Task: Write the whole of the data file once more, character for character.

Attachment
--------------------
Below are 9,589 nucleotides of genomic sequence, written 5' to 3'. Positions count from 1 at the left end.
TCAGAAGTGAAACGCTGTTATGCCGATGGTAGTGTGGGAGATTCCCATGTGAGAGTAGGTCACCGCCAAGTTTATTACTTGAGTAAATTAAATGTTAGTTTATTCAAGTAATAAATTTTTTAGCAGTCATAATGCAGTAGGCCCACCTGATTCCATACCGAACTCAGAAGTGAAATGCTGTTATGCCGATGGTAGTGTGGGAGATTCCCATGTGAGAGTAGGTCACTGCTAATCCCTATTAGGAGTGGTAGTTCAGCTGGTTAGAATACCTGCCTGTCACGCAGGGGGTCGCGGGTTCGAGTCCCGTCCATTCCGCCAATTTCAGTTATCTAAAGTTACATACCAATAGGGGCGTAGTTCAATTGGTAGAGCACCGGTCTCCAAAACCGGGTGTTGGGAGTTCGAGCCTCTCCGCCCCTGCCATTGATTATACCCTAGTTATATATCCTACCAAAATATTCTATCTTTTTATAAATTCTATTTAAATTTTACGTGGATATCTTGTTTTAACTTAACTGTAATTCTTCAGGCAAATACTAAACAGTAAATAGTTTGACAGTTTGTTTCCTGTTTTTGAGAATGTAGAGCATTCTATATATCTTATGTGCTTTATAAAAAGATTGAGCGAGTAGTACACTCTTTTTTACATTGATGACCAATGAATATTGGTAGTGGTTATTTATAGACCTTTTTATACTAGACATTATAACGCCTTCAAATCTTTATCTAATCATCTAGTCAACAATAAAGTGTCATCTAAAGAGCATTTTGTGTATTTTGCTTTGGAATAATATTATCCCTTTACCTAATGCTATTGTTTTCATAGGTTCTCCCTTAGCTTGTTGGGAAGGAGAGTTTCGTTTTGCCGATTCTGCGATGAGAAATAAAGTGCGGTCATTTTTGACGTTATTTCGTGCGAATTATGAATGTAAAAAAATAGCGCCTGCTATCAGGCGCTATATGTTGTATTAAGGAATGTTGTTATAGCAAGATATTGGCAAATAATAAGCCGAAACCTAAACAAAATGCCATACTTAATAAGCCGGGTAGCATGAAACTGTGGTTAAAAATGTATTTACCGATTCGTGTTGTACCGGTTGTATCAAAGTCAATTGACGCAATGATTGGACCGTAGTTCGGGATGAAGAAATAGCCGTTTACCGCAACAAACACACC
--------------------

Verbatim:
Below are 9,589 nucleotides of genomic sequence, written 5' to 3'. Positions count from 1 at the left end.
TCAGAAGTGAAACGCTGTTATGCCGATGGTAGTGTGGGAGATTCCCATGTGAGAGTAGGTCACCGCCAAGTTTATTACTTGAGTAAATTAAATGTTAGTTTATTCAAGTAATAAATTTTTTAGCAGTCATAATGCAGTAGGCCCACCTGATTCCATACCGAACTCAGAAGTGAAATGCTGTTATGCCGATGGTAGTGTGGGAGATTCCCATGTGAGAGTAGGTCACTGCTAATCCCTATTAGGAGTGGTAGTTCAGCTGGTTAGAATACCTGCCTGTCACGCAGGGGGTCGCGGGTTCGAGTCCCGTCCATTCCGCCAATTTCAGTTATCTAAAGTTACATACCAATAGGGGCGTAGTTCAATTGGTAGAGCACCGGTCTCCAAAACCGGGTGTTGGGAGTTCGAGCCTCTCCGCCCCTGCCATTGATTATACCCTAGTTATATATCCTACCAAAATATTCTATCTTTTTATAAATTCTATTTAAATTTTACGTGGATATCTTGTTTTAACTTAACTGTAATTCTTCAGGCAAATACTAAACAGTAAATAGTTTGACAGTTTGTTTCCTGTTTTTGAGAATGTAGAGCATTCTATATATCTTATGTGCTTTATAAAAAGATTGAGCGAGTAGTACACTCTTTTTTACATTGATGACCAATGAATATTGGTAGTGGTTATTTATAGACCTTTTTATACTAGACATTATAACGCCTTCAAATCTTTATCTAATCATCTAGTCAACAATAAAGTGTCATCTAAAGAGCATTTTGTGTATTTTGCTTTGGAATAATATTATCCCTTTACCTAATGCTATTGTTTTCATAGGTTCTCCCTTAGCTTGTTGGGAAGGAGAGTTTCGTTTTGCCGATTCTGCGATGAGAAATAAAGTGCGGTCATTTTTGACGTTATTTCGTGCGAATTATGAATGTAAAAAAATAGCGCCTGCTATCAGGCGCTATATGTTGTATTAAGGAATGTTGTTATAGCAAGATATTGGCAAATAATAAGCCGAAACCTAAACAAAATGCCATACTTAATAAGCCGGGTAGCATGAAACTGTGGTTAAAAATGTATTTACCGATTCGTGTTGTACCGGTTGTATCAAAGTCAATTGACGCAATGATTGGACCGTAGTTCGGGATGAAGAAATAGCCGTTTACCGCAACAAACACACC